Online Resources:
-Bob Kauflin blogs at Worship Matters regularly.
Doxology and Theology. This started as the book, it’s the worship branch of The Gospel Coalition. They also do a conference regularly.
Worthily Magnify. This is by a worship pastor name Jamie Brown. He’s at an Anglican Church, and I don’t agree with everything he writes, but it’s some good stuff to think about.
Worship Matters Video Intensive. I waited YEARS for him to do this! I’m currently taking my leaders at church through this, it’s Bob walking through his book in a video format, with discussion questions.
I’m always looking for new books or resources for us to use that are helpful for us to think biblically and theologically about how we craft our worship services, but this list will keep you busy for quite a few months, and give you many good ideas about how to better plan and structure our corporate worship services.

The Visible Gospel

It seems that one of the trendy things for Christians today is to leave the church. For many, church is seen as the biggest problem with Christianity, a place full of hypocrites and those pursuing wealth. Yet individual Christianity is not an option. We are called to “not neglect meeting together, as is the habit of some,” and are called to encourage each other on a daily basis. One of the primary reasons we are commanded to meet together is because we so often neglect or marginalize the gospel in our daily lives. I stumbled across a video today in which Jerry Bridges explains why you never outgrow the gospel. In the video, he states, “The gospel is for sinners, and if we do not acknowledge ourselves as sinners, then we tend not to put much value in the gospel.” Tim Keller has similarly said, “The gospel is not just the ABC of the Christian life but the A to Z of the Christian life.” So how do we remember the gospel on a regular basis? One way is through our church services, which are meant to be the gospel made visible.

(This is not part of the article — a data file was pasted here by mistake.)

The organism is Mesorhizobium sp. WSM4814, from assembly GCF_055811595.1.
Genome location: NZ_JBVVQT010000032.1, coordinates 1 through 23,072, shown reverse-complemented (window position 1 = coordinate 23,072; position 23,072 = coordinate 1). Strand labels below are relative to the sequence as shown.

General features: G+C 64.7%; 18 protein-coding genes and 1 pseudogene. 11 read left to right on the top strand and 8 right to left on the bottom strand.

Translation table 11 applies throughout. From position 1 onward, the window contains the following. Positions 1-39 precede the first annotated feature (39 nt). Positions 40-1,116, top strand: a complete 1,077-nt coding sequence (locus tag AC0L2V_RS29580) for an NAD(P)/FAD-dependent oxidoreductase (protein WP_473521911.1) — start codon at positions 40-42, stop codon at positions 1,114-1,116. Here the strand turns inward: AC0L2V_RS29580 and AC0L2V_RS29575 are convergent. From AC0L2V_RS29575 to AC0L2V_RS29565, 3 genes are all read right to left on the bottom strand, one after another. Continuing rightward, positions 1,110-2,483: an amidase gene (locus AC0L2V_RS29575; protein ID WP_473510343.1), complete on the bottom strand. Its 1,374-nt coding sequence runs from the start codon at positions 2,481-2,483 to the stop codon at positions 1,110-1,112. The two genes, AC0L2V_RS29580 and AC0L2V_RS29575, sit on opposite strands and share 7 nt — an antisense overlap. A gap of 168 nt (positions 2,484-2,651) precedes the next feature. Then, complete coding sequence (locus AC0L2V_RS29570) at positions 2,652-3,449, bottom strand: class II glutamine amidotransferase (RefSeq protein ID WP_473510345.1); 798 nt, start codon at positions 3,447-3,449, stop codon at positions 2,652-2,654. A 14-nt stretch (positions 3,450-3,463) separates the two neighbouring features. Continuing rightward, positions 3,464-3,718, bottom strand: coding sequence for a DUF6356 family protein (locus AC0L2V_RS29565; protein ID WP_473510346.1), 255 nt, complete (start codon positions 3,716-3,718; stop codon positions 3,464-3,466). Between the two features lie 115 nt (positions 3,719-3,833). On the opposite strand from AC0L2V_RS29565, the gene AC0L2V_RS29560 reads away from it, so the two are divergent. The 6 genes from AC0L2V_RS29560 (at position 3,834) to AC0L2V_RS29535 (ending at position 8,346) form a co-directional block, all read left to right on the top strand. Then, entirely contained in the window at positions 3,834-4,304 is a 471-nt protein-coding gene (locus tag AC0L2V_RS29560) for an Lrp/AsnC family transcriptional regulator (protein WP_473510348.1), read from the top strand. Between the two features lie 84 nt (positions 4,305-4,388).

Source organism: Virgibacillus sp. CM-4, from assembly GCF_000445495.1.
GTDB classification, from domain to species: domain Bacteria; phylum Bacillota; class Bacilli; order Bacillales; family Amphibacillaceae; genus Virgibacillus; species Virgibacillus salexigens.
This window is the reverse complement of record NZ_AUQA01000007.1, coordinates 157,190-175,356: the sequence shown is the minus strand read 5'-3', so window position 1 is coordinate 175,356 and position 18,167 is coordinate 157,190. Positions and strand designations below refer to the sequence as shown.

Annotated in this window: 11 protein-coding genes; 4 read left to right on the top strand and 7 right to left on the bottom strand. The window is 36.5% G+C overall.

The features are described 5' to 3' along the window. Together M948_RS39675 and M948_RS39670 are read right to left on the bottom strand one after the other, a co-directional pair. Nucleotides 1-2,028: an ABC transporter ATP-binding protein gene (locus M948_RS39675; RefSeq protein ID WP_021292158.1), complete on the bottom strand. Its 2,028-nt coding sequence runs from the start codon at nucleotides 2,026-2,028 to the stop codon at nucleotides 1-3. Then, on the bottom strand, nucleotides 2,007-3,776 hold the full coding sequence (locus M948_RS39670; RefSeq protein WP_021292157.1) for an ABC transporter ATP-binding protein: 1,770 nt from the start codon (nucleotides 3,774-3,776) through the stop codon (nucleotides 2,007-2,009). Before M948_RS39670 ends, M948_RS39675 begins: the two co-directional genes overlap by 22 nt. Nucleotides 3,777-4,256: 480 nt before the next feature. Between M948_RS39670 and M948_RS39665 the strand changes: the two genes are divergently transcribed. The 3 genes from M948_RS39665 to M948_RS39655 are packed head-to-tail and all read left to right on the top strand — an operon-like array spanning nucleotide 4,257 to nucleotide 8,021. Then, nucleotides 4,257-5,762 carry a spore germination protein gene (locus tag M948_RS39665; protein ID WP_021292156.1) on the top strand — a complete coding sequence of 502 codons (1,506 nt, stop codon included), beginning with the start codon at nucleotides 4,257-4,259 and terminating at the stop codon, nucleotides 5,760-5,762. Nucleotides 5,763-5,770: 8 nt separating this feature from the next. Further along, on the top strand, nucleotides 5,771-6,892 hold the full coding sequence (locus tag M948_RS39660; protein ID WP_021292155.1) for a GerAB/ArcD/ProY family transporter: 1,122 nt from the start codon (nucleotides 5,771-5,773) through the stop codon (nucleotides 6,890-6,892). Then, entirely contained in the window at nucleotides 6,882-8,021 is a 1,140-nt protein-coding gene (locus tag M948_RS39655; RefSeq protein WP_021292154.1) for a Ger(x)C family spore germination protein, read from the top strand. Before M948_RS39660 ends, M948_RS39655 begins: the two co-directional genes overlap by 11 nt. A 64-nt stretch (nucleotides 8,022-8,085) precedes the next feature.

In order to demonstrate the gospel, we first need to understand what the gospel is. 9Marks has a helpful definition that is broken down into 4 parts: God, man, Christ, response. God has created the world and everything in it, including man. Man sinned, separating himself from God and other men. The only way to be reconciled back to God is through Christ’s atoning sacrifice for sin. That sacrifice leads to a call for everyone to respond by repenting of sin and trusting in God to be saved. These 4 parts should affect the way we plan and structure our worship services, with thought given to how each of these parts can become a regular part of our worship. So what does that look like? Here are some ways I’ve tried to work this in to each of our services.